01 SES 03 C, Distributed Leadership and Schools as Learning Organizations – Conceptual Issues in Crossing National Boundaries While Linking Practice to Theory
Distributed leadership, especially the conceptual framework developed by Spillane and colleagues (2001; 2004), is widely used to promote better school functioning and enhance the development of teachers and administrators in their professional capacities. With roots in Wengers’ communities of practice(Wenger, 1999), various scholars have attempted to articulate a conceptual model that can enhance the effectiveness of leaders, promote teacher communities of practice and re-organize schools as learning communities. However, significant issues arise when crossing national boundaries – differences in school work culture, leadership structures and the understanding of distributed leadership itself. There is an ongoing debate about how distributed leadership as a theory aligns (or is in different from) other theories such as teacher leadership, socially distributed leadership or shared leadership. In assessment and evaluation literature, these and other terms, are often incorrectly used interchangeably. In crossing national boundaries, scholars and practitioners have to account for different organizational cultures of leadership in schools if there is to be a systematic advancement of our understanding of the concept and its potential to reform schools.
In this symposium we provide four papers that analyze different conceptual issues in applying distributed leadership within the public school contexts of Denmark, Japan and the U.S. In particular, we are concerned with connecting theories of distributed leadership with equitable leadership and the incorporation of teachers (and others) in holistic ways. There has been little work done to explicate connection between intentional efforts to lead collaboratively (and understanding leadership through interactions) and equity-minded practice. Use of this theory could sustain a deeper reform promoting schools as learning organizations, particularly with regard to the integration of teacher leadership and the promotion of strong communities of practice and learning within schools.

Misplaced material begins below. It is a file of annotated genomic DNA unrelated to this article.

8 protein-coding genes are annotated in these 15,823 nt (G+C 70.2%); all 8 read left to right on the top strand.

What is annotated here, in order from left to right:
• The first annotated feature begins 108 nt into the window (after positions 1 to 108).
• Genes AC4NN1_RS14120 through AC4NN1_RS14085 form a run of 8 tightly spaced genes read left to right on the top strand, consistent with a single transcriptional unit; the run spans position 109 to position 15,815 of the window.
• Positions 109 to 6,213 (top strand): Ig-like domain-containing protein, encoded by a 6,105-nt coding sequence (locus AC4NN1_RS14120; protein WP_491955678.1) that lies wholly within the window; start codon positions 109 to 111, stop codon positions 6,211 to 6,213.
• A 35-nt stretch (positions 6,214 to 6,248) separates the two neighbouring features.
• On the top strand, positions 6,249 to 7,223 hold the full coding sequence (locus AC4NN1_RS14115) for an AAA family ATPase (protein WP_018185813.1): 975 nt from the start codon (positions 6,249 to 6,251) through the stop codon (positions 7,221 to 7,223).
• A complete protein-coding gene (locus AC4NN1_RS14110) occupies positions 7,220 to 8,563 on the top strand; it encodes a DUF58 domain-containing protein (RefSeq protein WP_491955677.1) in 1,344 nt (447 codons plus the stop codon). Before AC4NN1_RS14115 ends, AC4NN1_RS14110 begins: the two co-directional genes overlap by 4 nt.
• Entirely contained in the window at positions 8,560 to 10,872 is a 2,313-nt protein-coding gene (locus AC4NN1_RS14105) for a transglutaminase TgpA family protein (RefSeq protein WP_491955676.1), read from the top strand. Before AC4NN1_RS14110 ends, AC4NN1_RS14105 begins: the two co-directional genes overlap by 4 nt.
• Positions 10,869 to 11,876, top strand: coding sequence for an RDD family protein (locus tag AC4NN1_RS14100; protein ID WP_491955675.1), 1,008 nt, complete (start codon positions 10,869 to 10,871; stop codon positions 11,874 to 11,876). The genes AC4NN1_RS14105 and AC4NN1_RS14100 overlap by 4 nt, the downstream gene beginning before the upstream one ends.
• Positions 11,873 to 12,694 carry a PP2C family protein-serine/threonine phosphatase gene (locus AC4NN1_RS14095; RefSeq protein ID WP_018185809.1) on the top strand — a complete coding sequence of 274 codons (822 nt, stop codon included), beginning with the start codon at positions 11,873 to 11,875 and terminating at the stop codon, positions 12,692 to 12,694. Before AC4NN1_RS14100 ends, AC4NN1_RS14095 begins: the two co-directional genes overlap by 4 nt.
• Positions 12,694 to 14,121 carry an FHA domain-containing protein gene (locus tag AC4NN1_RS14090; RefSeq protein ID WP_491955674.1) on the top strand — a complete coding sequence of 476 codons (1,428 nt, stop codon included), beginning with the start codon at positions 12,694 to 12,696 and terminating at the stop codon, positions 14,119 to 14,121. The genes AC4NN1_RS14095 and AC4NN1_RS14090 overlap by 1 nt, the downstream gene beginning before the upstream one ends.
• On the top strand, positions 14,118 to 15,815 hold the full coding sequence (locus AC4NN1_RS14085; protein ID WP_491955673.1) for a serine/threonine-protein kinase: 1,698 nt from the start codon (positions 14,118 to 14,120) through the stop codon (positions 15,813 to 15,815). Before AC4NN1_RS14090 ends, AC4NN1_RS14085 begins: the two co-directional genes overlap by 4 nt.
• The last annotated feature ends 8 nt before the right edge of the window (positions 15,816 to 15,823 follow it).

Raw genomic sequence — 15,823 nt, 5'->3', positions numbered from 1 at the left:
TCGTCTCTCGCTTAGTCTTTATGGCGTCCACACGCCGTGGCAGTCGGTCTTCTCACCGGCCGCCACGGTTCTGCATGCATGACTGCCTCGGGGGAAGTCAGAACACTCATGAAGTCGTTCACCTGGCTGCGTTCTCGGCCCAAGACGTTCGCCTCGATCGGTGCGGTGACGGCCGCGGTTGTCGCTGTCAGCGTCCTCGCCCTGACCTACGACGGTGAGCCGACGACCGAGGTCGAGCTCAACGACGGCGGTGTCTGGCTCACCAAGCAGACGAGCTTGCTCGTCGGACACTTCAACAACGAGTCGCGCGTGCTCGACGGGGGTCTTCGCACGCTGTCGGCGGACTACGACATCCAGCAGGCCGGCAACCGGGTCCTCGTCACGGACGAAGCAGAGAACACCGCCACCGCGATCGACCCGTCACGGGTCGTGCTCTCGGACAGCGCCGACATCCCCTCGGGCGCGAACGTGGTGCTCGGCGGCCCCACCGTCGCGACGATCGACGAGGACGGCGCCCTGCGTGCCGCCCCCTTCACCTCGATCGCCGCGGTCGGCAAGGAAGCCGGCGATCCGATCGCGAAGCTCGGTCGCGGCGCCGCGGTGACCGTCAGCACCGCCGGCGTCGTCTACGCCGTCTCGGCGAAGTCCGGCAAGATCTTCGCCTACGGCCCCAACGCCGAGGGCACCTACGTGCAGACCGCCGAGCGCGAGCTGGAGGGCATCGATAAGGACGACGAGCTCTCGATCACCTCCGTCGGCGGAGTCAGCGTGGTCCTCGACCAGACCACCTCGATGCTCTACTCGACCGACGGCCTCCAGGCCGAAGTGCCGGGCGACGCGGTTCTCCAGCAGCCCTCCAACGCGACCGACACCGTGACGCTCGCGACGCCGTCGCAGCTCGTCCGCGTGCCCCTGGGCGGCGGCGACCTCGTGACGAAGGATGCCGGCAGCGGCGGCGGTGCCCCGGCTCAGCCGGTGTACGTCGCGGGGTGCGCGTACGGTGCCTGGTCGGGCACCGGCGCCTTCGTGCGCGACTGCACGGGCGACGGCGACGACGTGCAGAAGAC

Bennett (Bennett, Wise, Woods, & Harvey, 2003) have already identified the theoretically fragmented nature of the literature on distributed leadership. Of particular interest to European discussions are the difficulties that arise in trying to articulate comparative studies when “There are few clear definitions of distributed …leadership” Bennett et al, 2003, p. 6. Additionally, as distributed leadership originally linked to communities of practice, we note that, the fact that the influential “Greenpaper” on Teacher Education (Buchberger, Campos, Kallos, & Stephenson, 2000) fails to mention this theory, is further evidence that the concept itself is not sufficiently articulated to allow a systematic, cross-national accumulation of evidence. Since Spillane et al’s construct draws heavily on activity theory and distributed cognition, it explicitly sets aside (some might say ignores) perspectives from organizational theory and new institutionalism, along with an embedded framework to trace the locations of power within an organization and more critical frameworks for how power is manifested to work in and through organizations.